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News  » "Sheep safety a growing concern on Wildlife Trust Reserves - the Ketton Quarry Nature Reserve"

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Sheep safety a growing concern on Wildlife Trust Reserves - the Ketton Quarry Nature Reserve   ()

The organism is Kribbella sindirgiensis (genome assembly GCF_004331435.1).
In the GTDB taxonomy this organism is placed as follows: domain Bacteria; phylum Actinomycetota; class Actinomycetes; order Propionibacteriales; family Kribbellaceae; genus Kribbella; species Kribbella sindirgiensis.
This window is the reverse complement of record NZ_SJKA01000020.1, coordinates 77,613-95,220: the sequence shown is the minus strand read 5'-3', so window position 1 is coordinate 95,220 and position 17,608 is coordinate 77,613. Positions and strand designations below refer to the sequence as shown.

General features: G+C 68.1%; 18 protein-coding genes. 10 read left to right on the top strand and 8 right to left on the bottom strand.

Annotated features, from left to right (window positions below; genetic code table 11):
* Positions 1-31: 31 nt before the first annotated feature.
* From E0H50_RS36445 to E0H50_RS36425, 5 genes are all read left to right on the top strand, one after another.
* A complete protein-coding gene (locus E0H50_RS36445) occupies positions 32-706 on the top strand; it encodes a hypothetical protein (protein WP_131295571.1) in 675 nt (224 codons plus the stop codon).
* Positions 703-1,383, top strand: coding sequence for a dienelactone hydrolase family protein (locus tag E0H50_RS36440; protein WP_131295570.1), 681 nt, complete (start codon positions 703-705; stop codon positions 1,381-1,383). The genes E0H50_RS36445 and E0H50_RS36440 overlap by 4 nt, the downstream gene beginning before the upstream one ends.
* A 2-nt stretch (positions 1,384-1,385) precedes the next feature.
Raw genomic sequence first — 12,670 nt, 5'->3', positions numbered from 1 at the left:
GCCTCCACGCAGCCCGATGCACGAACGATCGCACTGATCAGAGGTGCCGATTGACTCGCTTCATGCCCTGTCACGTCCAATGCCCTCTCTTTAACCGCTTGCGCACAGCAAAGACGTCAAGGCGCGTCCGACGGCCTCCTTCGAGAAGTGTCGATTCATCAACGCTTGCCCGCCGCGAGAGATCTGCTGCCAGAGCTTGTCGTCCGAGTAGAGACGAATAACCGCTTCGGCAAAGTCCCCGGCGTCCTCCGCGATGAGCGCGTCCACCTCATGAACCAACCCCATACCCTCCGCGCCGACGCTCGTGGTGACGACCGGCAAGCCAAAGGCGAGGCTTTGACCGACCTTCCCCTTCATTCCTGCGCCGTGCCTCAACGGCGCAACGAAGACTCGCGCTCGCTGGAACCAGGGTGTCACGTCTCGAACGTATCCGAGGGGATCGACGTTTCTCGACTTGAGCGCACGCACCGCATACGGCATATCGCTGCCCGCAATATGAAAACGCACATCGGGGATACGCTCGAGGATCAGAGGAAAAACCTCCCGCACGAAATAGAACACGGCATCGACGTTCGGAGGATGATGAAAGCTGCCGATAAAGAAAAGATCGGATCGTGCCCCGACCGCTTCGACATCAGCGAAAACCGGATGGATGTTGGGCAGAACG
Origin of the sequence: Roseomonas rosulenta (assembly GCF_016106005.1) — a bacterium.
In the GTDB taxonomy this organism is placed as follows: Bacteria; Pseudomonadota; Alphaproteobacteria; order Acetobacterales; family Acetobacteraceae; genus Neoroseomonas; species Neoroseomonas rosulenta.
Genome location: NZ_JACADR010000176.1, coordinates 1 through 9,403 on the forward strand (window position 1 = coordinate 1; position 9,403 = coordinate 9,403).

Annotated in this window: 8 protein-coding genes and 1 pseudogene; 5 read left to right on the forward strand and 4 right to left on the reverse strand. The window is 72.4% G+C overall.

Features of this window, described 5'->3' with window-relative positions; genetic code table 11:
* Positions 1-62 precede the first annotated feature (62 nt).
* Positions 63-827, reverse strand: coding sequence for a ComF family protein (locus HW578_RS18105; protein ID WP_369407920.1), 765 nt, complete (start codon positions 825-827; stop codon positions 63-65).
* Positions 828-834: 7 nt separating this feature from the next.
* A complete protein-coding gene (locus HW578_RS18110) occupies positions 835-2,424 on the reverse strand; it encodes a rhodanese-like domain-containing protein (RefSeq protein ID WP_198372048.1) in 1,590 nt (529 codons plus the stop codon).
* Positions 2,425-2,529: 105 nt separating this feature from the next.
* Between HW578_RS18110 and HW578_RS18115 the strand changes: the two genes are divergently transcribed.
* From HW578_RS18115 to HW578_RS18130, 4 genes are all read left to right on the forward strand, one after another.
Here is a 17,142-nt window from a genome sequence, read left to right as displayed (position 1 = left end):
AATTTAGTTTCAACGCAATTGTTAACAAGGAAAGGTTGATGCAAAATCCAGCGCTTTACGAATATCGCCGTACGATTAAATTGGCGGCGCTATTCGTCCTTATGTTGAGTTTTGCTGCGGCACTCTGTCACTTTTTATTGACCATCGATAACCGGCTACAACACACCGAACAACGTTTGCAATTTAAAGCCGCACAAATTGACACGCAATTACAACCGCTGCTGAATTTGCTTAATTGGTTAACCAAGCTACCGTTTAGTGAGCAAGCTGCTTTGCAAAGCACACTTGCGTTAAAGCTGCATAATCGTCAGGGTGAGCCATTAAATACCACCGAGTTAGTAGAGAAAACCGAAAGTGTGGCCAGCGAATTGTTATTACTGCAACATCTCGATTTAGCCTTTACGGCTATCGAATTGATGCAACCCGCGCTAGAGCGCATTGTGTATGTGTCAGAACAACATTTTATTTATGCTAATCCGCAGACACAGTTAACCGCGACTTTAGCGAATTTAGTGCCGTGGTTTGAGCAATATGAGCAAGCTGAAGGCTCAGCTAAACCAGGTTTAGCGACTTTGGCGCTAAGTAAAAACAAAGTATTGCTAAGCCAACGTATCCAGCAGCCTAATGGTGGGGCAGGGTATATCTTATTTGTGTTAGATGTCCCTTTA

NEWS RELEASEFor immediate releaseSheep safety a growing concern on Wildlife Trust ReservesFollowing a second dog attack on Wildlife Trust owned sheep this year, the Leicestershire and Rutland Wildlife Trust (LRWT) is asking visitors bringing dogs onto LRWT Reserves and into the wider countryside to please ensure they are kept under effective control at all times and to follow any signage present. The latest incident happened during the weekend of the 6th & 7th of September when one of the Trust’s Manx Loaghtan sheep currently grazing the Ketton Quarry Nature Reserve was discovered with a number of dog bites on the Sunday afternoon. Earlier in the year a similar incident occurred on a Trust land holding in Ketton Village just down the road from the latest attack where another of the Trust’s flock was found dead with a number of dog bites present on the carcass.John Bristow, Conservation Officer said ‘It is extremely rare for us to have to deal with such incidents but to have two attacks in a relatively short space of time is worrying, particularly when the latest incident occurred in a gated and fenced area of the nature reserve where signage clearly asks visitors not to bring dogs into. Although we do not rely upon our sheep as a means of income, they are an important land management tool and loss through incidents such as this does have an economic impact in terms of staff time, the cost of treatment and replacement costs if necessary. As a charity, every penny is important to the LRWT and any unforeseen but seemingly avoidable costs does reduce what we have to carry out our core work. The emotional impact of such incidents should also not be underestimated as you cannot account for the distress caused to those discovering a severely injured or dead animal. In this particular case, the Conservation Officer responsible for the flock was clearly shaken by what she discovered when making a routine welfare check and was surprised the sheep was still alive given the severity of the injuries.’A week on from the incident, the LRWT is pleased to report that the injured sheep is on the mend following a course of treatment and it is hoped to introduce it back to the flock soon. However it would appear that what was a relatively rare occurrence has recently become more commonplace within the wider farming community as highlighted by the Farmers Guardian newspaper and their campaign to raise awareness of livestock ‘worrying’ and how these incidents can be avoided.The Leicestershire and Rutland Wildlife Trust will be continuing to graze areas of Ketton Quarry Nature Reserve over the next couple of months and although we cannot be on site every day, staff routinely carry out welfare checks throughout the week. However, the Trust is calling for all those visiting our reserve at Ketton Quarry to get in touch as soon as possible on 0116 2629968 if you suspect one of our sheep is injured or wish to report a similar incident as time is an important factor to successful treatment and recovery. ENDSContact: John Bristow 0116 2487365. NOTES TO THE EDITOR1. The Leicestershire and Rutland Wildlife Trust works to protect and enhance Leicestershire and Rutland’s wildlife and wild places. 2. The Trust is the largest non-governmental organisation dedicated to the conservation of wildlife in the two counties. It is one of 47 Wildlife Trusts across the UK forming the Wildlife Trust partnership, the UK’s leading conservation charity.3. The Trust has more than 15,800 members, manages 32 nature reserves covering more than 1,195 ha, and provides advice to other landowners on conservation issues. Helping people to enjoy and have access to wildlife is increasingly part of the Trust’s work. 4. For further information see www.lrwt.org.uk